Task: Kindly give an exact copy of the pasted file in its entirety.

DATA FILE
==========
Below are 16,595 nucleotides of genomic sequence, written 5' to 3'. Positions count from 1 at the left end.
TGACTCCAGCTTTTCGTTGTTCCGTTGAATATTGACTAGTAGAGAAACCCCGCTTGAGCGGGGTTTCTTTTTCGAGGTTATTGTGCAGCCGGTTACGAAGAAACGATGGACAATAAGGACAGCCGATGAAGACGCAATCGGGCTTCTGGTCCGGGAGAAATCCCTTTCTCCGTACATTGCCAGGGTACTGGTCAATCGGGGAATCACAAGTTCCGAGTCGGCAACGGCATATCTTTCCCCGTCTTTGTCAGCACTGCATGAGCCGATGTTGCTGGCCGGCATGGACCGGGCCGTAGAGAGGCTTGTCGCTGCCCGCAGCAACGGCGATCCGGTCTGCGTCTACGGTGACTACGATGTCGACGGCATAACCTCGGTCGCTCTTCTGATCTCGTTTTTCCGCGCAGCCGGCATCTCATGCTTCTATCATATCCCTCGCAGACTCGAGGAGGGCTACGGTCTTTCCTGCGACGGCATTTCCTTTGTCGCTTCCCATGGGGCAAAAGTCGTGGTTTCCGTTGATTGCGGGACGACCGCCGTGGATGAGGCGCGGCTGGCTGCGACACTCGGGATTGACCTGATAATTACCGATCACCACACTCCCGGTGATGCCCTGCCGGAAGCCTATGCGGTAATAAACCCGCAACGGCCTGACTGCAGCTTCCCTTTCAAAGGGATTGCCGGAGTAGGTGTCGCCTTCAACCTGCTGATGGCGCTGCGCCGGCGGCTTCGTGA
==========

Below are 16,595 nucleotides of genomic sequence, written 5' to 3'. Positions count from 1 at the left end.
TGACTCCAGCTTTTCGTTGTTCCGTTGAATATTGACTAGTAGAGAAACCCCGCTTGAGCGGGGTTTCTTTTTCGAGGTTATTGTGCAGCCGGTTACGAAGAAACGATGGACAATAAGGACAGCCGATGAAGACGCAATCGGGCTTCTGGTCCGGGAGAAATCCCTTTCTCCGTACATTGCCAGGGTACTGGTCAATCGGGGAATCACAAGTTCCGAGTCGGCAACGGCATATCTTTCCCCGTCTTTGTCAGCACTGCATGAGCCGATGTTGCTGGCCGGCATGGACCGGGCCGTAGAGAGGCTTGTCGCTGCCCGCAGCAACGGCGATCCGGTCTGCGTCTACGGTGACTACGATGTCGACGGCATAACCTCGGTCGCTCTTCTGATCTCGTTTTTCCGCGCAGCCGGCATCTCATGCTTCTATCATATCCCTCGCAGACTCGAGGAGGGCTACGGTCTTTCCTGCGACGGCATTTCCTTTGTCGCTTCCCATGGGGCAAAAGTCGTGGTTTCCGTTGATTGCGGGACGACCGCCGTGGATGAGGCGCGGCTGGCTGCGACACTCGGGATTGACCTGATAATTACCGATCACCACACTCCCGGTGATGCCCTGCCGGAAGCCTATGCGGTAATAAACCCGCAACGGCCTGACTGCAGCTTCCCTTTCAAAGGGATTGCCGGAGTAGGTGTCGCCTTCAACCTGCTGATGGCGCTGCGCCGGCGGCTTCGTGA